How firmly a haptic device, such as a smartwatch, is coupled to the body can change how its haptic effects are perceived. However, hapticians often rely on vague subjective coupling characteristics such as "strapped snugly" or "tight yet comfortable". Achieving consistent strap tightness across body sites and between participants can be challenging, since even if strap tension is consistent, differences in limb circumference alter the resulting normal force under the haptic actuator in potentially unintuitive ways. Furthermore, when participants must attach the devices on their own, e.g., during a longitudinal in-the-wild study, they may not use the same tightness each day without guidance. We present HaptiStrap, a low-cost, easily fabricated tool, as a contribution towards a standard method for ensuring that wearable haptic studies do better than vague and subjective "tight yet comfortable" guidelines.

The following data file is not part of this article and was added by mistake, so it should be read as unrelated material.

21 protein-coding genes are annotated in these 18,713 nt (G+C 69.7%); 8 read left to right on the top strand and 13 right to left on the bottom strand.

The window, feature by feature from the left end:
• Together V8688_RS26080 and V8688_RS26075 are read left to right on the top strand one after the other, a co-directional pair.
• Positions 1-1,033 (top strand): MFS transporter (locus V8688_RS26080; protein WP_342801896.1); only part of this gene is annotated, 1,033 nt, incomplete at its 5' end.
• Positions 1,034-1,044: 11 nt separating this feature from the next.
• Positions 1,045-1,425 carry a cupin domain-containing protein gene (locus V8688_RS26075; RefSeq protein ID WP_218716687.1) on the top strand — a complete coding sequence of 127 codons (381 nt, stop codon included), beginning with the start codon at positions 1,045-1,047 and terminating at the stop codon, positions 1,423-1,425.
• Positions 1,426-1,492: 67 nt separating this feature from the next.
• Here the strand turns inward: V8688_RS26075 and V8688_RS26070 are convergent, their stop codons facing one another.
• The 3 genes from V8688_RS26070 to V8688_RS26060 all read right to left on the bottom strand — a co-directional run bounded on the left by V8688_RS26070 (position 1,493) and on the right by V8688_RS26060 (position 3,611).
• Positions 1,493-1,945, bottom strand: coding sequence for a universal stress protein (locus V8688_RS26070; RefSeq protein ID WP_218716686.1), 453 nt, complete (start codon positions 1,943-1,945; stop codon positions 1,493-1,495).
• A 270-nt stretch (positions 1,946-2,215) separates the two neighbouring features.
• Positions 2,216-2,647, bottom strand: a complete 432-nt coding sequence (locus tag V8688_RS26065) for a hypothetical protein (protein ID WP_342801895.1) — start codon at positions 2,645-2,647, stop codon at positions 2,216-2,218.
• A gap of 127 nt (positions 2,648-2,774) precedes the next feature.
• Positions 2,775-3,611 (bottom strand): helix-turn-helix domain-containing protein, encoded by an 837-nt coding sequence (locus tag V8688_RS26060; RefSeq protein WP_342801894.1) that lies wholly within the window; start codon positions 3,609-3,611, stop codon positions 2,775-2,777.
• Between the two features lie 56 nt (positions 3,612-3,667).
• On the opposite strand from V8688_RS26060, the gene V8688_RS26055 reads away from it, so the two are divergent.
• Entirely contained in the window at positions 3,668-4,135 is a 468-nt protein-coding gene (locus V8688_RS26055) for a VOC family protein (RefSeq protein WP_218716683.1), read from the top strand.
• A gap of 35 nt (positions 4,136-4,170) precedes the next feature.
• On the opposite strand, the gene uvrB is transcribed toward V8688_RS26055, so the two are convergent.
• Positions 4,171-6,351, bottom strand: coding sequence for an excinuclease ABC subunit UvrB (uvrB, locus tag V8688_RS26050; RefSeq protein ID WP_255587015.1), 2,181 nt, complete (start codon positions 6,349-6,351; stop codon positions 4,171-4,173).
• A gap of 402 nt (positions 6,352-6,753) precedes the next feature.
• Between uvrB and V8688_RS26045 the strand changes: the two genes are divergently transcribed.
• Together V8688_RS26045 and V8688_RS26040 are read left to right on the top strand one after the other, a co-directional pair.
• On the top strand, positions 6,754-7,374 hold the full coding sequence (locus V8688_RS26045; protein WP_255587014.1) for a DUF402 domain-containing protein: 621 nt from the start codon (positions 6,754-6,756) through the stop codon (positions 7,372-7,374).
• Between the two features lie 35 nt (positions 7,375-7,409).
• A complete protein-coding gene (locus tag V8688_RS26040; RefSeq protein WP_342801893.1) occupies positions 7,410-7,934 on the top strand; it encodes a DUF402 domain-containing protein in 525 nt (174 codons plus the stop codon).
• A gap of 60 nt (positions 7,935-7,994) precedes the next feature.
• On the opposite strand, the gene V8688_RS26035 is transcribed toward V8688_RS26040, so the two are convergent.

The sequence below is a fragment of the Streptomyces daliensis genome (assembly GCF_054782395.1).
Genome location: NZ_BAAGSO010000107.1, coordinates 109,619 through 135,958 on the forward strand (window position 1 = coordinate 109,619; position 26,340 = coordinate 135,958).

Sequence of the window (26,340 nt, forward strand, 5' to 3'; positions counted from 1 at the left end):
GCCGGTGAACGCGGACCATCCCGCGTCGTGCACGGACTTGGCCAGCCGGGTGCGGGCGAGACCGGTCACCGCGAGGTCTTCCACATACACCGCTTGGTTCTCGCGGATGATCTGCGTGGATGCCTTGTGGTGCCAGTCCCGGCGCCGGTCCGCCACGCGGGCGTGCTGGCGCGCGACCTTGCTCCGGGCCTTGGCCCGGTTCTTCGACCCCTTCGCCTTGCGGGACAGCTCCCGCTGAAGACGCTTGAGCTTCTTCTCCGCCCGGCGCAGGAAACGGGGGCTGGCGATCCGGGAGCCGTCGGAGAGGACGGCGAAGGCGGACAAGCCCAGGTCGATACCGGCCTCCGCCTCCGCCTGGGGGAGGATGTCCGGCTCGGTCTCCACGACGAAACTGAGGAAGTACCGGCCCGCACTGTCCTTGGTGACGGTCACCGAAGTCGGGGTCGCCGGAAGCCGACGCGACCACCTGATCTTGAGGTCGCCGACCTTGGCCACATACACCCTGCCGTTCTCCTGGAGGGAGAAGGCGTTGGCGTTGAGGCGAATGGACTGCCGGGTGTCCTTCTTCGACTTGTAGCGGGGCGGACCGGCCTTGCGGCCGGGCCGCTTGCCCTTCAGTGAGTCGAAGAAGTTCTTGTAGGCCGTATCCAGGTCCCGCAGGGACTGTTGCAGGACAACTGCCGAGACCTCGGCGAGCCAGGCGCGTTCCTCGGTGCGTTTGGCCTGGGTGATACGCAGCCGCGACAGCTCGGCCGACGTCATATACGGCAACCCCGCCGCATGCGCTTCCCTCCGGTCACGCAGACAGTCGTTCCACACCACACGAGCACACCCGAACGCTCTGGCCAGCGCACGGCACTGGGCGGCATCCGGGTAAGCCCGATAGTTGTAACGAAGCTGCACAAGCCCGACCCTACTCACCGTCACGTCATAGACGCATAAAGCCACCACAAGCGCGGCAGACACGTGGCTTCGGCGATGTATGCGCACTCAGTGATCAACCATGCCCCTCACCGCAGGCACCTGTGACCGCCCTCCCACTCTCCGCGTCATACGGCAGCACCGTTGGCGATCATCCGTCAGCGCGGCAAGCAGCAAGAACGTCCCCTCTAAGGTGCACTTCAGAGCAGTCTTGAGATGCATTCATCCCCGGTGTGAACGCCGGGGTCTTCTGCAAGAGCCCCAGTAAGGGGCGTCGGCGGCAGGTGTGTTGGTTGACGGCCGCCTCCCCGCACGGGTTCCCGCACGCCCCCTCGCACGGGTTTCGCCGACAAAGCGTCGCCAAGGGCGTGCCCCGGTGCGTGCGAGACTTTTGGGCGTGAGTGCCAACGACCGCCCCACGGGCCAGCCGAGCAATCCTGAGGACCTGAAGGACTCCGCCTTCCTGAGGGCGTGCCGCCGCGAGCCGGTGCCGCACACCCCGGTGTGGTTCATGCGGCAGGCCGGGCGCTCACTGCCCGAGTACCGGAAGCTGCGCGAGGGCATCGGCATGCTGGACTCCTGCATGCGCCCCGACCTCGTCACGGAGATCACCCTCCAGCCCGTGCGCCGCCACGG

In this work, a solution for handwriting text extraction from images with visual user assistance is proposed. Use of end-to-end systems that pipe together text detection and recognition is often awkward because the user cannot influence the detection stage. On the other hand, glossing over the word's regions to help system with text localization requires a manual job and can be unacceptable. This paper proposes a solution that gives visual cues to the user during a detection stage. These hints differ from traditional bounding boxes in two ways. Firstly, the found text is surrounded with polygonal bounding reflecting a possible complex nature of text blocks. Secondly, TextRadar scanning effect provides a non-overloaded camera view, helping the user to capture the most relevant part of the text on image on-the-fly. CalliScan works on-device and keeps the user's privacy. The evaluation study has shown that users need such a solution, but it is necessary to carefully handle the text layout complexity.